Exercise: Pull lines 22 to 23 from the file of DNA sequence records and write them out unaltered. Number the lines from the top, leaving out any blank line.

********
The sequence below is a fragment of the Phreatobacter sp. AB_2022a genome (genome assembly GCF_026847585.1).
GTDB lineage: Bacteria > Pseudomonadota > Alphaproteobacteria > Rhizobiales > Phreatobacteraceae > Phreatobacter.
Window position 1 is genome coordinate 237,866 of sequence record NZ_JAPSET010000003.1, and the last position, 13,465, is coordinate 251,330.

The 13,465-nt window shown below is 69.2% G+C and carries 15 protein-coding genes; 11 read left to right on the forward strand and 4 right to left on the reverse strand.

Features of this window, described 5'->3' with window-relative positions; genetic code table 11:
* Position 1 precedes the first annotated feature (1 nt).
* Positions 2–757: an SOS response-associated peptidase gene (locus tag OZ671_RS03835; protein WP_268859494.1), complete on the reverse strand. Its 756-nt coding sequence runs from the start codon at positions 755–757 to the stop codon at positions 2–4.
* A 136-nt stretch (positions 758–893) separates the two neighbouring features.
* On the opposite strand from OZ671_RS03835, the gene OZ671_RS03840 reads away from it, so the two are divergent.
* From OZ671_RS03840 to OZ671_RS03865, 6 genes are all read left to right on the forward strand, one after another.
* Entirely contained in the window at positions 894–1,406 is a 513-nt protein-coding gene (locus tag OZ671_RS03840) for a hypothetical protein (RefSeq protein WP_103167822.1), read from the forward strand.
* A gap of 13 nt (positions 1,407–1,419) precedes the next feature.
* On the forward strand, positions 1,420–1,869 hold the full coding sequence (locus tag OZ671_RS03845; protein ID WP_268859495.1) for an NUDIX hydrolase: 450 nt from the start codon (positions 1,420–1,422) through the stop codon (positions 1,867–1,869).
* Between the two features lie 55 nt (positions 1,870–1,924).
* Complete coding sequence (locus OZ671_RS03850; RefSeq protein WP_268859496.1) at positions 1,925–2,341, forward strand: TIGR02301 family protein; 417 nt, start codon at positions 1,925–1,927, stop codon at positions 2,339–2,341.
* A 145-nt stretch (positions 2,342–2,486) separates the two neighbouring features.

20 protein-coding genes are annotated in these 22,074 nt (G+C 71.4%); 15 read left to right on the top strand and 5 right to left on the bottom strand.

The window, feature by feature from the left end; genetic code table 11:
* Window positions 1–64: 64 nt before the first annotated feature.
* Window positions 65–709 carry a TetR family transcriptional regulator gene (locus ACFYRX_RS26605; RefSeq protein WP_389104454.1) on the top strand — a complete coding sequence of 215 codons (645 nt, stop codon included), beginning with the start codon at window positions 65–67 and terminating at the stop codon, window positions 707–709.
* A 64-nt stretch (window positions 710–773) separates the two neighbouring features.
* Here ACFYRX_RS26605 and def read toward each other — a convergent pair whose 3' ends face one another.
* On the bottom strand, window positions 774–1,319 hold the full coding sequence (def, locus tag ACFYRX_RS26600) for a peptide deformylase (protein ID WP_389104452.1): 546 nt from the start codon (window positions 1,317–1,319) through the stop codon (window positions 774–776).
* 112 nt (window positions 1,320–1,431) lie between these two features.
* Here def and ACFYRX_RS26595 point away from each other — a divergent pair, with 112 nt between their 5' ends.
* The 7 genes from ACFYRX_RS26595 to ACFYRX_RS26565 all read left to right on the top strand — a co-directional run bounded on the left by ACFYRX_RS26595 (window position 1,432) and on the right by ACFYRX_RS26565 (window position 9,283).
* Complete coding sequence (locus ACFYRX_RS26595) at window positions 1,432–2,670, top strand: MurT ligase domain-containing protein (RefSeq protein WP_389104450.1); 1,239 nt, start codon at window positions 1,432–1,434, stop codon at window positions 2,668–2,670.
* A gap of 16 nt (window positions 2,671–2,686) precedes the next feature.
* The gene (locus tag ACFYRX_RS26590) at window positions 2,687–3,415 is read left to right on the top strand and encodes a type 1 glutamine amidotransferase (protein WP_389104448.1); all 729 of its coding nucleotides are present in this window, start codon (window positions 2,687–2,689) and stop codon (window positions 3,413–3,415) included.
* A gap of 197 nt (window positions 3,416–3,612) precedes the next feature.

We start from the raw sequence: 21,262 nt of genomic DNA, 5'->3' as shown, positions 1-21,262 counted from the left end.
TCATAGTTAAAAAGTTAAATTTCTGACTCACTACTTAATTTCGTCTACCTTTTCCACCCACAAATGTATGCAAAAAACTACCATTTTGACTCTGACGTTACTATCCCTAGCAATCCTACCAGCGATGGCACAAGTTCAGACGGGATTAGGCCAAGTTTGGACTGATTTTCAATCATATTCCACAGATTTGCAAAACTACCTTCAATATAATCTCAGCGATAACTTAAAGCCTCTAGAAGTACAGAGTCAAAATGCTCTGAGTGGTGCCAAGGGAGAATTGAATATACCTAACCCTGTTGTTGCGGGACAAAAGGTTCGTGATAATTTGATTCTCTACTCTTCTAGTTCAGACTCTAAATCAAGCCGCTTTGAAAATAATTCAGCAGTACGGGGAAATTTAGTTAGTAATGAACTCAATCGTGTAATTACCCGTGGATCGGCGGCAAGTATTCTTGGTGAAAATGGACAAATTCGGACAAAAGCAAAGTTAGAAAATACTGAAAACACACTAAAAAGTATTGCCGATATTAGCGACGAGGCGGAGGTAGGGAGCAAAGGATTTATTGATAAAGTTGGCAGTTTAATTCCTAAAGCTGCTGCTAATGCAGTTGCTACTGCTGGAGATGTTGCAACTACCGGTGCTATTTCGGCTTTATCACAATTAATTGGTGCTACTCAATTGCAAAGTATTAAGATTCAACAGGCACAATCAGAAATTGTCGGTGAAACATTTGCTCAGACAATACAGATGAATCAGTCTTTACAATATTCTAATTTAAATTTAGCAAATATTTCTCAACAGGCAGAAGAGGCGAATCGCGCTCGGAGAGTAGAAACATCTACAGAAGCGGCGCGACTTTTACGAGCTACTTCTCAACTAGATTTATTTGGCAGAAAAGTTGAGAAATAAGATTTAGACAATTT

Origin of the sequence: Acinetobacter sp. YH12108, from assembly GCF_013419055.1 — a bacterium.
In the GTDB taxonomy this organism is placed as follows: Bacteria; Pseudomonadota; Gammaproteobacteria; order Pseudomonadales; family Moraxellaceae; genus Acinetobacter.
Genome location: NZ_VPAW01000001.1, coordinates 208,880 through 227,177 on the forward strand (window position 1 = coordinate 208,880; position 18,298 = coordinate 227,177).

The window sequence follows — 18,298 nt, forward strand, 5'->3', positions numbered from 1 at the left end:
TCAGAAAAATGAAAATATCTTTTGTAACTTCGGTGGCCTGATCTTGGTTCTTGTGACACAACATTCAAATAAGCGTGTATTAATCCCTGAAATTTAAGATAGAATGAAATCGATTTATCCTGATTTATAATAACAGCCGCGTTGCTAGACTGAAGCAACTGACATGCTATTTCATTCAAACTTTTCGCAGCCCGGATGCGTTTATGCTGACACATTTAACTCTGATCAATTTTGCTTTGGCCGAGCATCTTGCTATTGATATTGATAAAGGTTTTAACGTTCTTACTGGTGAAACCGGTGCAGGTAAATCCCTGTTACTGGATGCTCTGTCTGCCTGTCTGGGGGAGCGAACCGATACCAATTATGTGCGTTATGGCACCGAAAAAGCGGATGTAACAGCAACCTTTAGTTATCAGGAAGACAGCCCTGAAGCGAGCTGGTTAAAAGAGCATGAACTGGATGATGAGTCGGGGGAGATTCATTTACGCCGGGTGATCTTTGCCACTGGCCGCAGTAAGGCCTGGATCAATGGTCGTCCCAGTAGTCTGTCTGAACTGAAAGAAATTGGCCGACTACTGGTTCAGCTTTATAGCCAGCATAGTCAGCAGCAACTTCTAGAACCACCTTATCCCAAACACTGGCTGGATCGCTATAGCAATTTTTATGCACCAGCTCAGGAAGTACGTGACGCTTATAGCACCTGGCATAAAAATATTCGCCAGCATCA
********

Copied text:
* Here ACFYRX_RS26605 and def read toward each other — a convergent pair whose 3' ends face one another.
* On the bottom strand, window positions 774–1,319 hold the full coding sequence (def, locus tag ACFYRX_RS26600) for a peptide deformylase (protein ID WP_389104452.1): 546 nt from the start codon (window positions 1,317–1,319) through the stop codon (window positions 774–776).